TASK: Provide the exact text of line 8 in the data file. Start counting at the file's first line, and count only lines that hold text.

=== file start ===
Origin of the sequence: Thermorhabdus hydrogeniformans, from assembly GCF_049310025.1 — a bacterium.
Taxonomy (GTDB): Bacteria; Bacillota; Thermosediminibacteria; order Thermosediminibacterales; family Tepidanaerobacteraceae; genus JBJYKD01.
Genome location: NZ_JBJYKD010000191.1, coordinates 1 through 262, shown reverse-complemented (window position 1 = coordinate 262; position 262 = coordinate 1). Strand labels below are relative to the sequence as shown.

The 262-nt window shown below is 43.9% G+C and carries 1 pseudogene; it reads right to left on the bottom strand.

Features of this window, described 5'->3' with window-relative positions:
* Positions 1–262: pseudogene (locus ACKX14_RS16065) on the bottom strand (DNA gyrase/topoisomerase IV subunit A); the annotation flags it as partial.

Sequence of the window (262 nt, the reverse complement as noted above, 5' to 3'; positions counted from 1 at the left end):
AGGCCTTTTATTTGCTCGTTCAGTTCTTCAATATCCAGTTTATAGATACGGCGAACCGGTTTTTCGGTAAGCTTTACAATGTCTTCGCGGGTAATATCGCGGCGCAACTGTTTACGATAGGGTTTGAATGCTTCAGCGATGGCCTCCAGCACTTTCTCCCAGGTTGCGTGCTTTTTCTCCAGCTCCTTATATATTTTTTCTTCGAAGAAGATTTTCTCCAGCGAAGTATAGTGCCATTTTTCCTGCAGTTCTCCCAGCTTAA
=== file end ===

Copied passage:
AGGCCTTTTATTTGCTCGTTCAGTTCTTCAATATCCAGTTTATAGATACGGCGAACCGGTTTTTCGGTAAGCTTTACAATGTCTTCGCGGGTAATATCGCGGCGCAACTGTTTACGATAGGGTTTGAATGCTTCAGCGATGGCCTCCAGCACTTTCTCCCAGGTTGCGTGCTTTTTCTCCAGCTCCTTATATATTTTTTCTTCGAAGAAGATTTTCTCCAGCGAAGTATAGTGCCATTTTTCCTGCAGTTCTCCCAGCTTAA